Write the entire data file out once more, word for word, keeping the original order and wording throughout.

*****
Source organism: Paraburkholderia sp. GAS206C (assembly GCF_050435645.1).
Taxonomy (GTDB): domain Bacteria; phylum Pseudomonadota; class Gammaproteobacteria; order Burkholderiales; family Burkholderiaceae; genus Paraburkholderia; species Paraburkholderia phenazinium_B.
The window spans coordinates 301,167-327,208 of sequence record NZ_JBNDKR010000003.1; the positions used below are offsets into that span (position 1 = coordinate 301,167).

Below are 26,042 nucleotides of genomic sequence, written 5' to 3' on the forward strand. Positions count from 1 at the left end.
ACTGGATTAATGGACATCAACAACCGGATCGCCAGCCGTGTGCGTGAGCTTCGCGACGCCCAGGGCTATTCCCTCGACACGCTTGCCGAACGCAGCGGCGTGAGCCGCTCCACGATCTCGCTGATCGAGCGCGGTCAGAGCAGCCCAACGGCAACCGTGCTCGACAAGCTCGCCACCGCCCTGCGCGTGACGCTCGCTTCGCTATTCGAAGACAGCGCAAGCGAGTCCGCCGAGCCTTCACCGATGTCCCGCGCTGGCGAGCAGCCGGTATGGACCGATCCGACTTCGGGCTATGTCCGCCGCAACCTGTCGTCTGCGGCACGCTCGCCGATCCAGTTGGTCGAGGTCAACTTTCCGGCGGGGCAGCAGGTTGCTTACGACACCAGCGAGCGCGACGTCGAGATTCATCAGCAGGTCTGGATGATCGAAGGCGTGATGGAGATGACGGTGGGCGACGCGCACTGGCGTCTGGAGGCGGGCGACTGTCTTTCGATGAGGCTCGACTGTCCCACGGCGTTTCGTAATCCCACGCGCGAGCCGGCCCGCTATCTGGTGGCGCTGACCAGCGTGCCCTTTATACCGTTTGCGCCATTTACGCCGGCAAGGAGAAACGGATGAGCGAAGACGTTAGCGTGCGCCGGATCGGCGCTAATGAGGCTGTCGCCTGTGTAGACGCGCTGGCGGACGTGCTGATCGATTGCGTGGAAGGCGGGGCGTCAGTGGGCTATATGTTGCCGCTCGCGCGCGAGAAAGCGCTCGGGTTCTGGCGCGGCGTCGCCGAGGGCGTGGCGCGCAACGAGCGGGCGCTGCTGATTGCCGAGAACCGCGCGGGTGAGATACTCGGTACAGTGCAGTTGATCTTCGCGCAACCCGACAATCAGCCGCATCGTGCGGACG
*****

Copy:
Source organism: Paraburkholderia sp. GAS206C (assembly GCF_050435645.1).
Taxonomy (GTDB): domain Bacteria; phylum Pseudomonadota; class Gammaproteobacteria; order Burkholderiales; family Burkholderiaceae; genus Paraburkholderia; species Paraburkholderia phenazinium_B.
The window spans coordinates 301,167-327,208 of sequence record NZ_JBNDKR010000003.1; the positions used below are offsets into that span (position 1 = coordinate 301,167).

Below are 26,042 nucleotides of genomic sequence, written 5' to 3' on the forward strand. Positions count from 1 at the left end.
ACTGGATTAATGGACATCAACAACCGGATCGCCAGCCGTGTGCGTGAGCTTCGCGACGCCCAGGGCTATTCCCTCGACACGCTTGCCGAACGCAGCGGCGTGAGCCGCTCCACGATCTCGCTGATCGAGCGCGGTCAGAGCAGCCCAACGGCAACCGTGCTCGACAAGCTCGCCACCGCCCTGCGCGTGACGCTCGCTTCGCTATTCGAAGACAGCGCAAGCGAGTCCGCCGAGCCTTCACCGATGTCCCGCGCTGGCGAGCAGCCGGTATGGACCGATCCGACTTCGGGCTATGTCCGCCGCAACCTGTCGTCTGCGGCACGCTCGCCGATCCAGTTGGTCGAGGTCAACTTTCCGGCGGGGCAGCAGGTTGCTTACGACACCAGCGAGCGCGACGTCGAGATTCATCAGCAGGTCTGGATGATCGAAGGCGTGATGGAGATGACGGTGGGCGACGCGCACTGGCGTCTGGAGGCGGGCGACTGTCTTTCGATGAGGCTCGACTGTCCCACGGCGTTTCGTAATCCCACGCGCGAGCCGGCCCGCTATCTGGTGGCGCTGACCAGCGTGCCCTTTATACCGTTTGCGCCATTTACGCCGGCAAGGAGAAACGGATGAGCGAAGACGTTAGCGTGCGCCGGATCGGCGCTAATGAGGCTGTCGCCTGTGTAGACGCGCTGGCGGACGTGCTGATCGATTGCGTGGAAGGCGGGGCGTCAGTGGGCTATATGTTGCCGCTCGCGCGCGAGAAAGCGCTCGGGTTCTGGCGCGGCGTCGCCGAGGGCGTGGCGCGCAACGAGCGGGCGCTGCTGATTGCCGAGAACCGCGCGGGTGAGATACTCGGTACAGTGCAGTTGATCTTCGCGCAACCCGACAATCAGCCGCATCGTGCGGACG